Health

Mural painting class brings together art, medicine and the humanities at WSU – School of Medicine News

Faculty and staff can help paint mural this week

The Wayne State University School of Medicine’s Office of Faculty Affairs and Professional Development has partnered with the WSU Arts Department in the College of Fine, Performing and Communication Arts to design a mural to be installed outside Scott Hall in June.

Any School of Medicine faculty or staff member interested in volunteering to assist painting the mural this week can contact Cara Young at 678-294-4543 or caramarieyoungart@gmail.com.

The mural, the product of a public humanities initiative to connect a multidisciplinary team of physicians, artists, students and local activists with the broader community to celebrate the history of diversity in medicine and public health at Wayne State University and in the city, will be installed on the 375-foot-long public-facing concrete wall along the sidewalk north of Scott Hall, on the south side of Canfield Street.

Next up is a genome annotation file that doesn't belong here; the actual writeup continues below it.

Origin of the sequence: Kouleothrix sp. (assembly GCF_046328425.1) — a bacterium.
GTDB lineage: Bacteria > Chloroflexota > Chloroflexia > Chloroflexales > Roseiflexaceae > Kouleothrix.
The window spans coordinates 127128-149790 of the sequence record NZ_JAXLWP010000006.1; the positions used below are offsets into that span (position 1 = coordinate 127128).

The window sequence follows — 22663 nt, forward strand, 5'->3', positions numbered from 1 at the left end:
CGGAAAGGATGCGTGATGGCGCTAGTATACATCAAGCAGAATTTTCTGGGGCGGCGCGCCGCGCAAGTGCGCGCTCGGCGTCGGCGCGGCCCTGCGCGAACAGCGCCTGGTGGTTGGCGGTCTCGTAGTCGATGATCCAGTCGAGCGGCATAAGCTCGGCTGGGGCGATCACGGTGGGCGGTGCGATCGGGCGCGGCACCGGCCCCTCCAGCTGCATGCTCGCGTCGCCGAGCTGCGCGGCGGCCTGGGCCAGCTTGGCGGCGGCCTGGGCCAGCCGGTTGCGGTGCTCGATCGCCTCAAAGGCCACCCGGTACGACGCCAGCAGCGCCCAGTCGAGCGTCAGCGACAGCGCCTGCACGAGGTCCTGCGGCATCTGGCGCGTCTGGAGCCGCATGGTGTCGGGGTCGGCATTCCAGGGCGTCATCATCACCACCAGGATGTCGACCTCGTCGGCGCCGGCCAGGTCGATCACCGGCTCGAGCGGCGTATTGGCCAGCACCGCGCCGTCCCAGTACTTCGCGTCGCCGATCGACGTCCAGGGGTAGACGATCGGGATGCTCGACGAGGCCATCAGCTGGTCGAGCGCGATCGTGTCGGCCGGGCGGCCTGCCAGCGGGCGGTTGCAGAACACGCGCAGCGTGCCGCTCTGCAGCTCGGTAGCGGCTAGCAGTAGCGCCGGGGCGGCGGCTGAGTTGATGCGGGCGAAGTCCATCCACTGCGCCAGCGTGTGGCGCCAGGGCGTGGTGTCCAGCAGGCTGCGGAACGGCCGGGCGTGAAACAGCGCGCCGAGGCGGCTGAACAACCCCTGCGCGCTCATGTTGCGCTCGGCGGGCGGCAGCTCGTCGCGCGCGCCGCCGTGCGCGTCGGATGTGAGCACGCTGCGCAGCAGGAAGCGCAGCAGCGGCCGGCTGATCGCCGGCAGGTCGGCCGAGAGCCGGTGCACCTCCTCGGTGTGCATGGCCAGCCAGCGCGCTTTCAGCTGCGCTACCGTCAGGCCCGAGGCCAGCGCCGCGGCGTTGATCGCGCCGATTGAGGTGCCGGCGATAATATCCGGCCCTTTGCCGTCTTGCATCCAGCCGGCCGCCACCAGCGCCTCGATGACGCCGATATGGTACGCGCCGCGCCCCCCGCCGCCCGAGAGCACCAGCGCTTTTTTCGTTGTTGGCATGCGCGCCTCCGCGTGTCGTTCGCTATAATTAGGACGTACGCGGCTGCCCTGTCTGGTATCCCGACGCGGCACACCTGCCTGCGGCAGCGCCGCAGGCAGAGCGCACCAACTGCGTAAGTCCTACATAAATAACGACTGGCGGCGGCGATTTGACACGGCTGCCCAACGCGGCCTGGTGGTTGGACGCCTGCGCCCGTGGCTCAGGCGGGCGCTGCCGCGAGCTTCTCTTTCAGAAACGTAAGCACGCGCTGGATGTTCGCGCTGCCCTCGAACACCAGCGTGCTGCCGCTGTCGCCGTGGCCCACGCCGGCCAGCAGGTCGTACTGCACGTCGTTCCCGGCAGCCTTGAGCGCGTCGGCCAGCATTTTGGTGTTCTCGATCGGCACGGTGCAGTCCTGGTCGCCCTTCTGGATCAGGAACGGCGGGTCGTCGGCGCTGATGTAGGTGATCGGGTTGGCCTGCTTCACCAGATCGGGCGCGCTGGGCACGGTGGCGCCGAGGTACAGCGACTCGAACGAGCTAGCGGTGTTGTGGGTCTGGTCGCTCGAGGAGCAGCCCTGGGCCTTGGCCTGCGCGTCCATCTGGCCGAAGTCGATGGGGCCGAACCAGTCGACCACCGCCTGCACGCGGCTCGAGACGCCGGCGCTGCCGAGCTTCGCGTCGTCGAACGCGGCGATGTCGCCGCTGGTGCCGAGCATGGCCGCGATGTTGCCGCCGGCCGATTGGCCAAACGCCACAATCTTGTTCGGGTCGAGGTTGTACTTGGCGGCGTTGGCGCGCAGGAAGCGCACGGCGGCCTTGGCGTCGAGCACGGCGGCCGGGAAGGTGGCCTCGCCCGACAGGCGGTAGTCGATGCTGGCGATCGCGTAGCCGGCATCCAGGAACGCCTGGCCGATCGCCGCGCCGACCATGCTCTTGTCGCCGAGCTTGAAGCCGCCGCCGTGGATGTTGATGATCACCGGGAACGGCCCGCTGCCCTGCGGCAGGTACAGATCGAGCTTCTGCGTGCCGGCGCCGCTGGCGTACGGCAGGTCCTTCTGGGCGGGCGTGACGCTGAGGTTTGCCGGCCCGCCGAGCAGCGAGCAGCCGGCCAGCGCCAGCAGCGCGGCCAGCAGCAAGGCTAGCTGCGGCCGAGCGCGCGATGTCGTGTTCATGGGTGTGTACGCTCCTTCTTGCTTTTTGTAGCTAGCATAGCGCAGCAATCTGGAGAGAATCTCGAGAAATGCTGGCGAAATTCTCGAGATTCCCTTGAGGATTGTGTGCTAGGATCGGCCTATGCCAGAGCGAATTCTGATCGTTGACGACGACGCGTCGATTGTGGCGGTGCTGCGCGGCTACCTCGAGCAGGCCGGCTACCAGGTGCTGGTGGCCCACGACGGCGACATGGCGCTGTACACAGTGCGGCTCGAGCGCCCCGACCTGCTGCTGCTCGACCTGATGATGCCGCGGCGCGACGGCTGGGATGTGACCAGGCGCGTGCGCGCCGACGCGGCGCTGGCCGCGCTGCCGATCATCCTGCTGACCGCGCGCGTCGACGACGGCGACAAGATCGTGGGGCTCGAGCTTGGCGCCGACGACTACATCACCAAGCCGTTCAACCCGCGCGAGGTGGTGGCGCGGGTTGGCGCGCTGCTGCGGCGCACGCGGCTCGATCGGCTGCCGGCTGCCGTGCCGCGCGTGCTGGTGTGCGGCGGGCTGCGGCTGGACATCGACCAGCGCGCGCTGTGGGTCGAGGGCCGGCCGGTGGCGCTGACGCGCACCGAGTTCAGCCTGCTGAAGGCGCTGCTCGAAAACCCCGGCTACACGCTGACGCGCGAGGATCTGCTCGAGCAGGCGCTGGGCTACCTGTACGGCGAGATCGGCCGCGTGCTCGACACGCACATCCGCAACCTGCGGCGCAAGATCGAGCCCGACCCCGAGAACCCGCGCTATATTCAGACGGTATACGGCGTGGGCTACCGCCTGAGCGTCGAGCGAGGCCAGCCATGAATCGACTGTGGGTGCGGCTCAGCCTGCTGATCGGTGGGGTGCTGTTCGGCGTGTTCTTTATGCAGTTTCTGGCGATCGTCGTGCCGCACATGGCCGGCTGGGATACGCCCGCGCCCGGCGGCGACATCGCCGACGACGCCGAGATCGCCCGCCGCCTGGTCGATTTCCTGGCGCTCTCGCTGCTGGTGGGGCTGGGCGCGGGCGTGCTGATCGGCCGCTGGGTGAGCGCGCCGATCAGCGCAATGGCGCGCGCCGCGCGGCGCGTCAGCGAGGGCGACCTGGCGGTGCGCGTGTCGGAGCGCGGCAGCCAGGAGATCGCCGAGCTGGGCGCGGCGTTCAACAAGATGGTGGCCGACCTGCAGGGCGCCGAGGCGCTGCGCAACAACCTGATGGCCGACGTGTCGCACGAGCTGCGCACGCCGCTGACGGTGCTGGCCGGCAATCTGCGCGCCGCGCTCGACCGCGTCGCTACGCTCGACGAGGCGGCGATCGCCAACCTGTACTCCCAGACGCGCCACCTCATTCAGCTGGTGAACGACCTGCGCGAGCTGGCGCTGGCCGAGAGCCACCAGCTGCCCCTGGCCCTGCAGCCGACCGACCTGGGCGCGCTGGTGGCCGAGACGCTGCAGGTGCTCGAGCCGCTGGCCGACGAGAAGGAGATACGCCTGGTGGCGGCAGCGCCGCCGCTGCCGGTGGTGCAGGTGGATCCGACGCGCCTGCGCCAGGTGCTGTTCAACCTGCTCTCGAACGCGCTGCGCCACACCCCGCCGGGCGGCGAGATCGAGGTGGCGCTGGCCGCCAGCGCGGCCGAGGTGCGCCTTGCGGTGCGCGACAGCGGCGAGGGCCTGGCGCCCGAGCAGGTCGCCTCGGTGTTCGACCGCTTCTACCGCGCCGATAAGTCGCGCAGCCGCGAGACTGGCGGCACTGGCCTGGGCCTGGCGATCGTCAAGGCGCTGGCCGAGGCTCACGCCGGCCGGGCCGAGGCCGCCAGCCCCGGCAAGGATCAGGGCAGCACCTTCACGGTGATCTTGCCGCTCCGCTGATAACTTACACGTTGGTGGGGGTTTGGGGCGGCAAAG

Wayne State University fine arts students designed the mural, based on the oral histories of community members with deep roots to the location on which the School of Medicine sits. The area is the former site of the Plymouth Congregational Church in Detroit’s historic Black Bottom and Paradise Valley neighborhoods. The mural is intended as a monument to African American progress in the medical field, in Detroit and within the global community. 

 In 2019, Painting and Drawing Professor Margi Weir had a vision for a mural painting course. She shared that vision with department Chair Sheryl Oring, and students have been making – and capturing – history since then.

“It is important for the Art and Art History Department to have a mural painting class in the curriculum, because a mural is a bridge from our department to other parts of the university, and to the greater Detroit community beyond our campus,” Weir said, “reminding the university and community of the creative work done in the Art and Art History Department, and helping students to look beyond the studio for inspiration and connection.”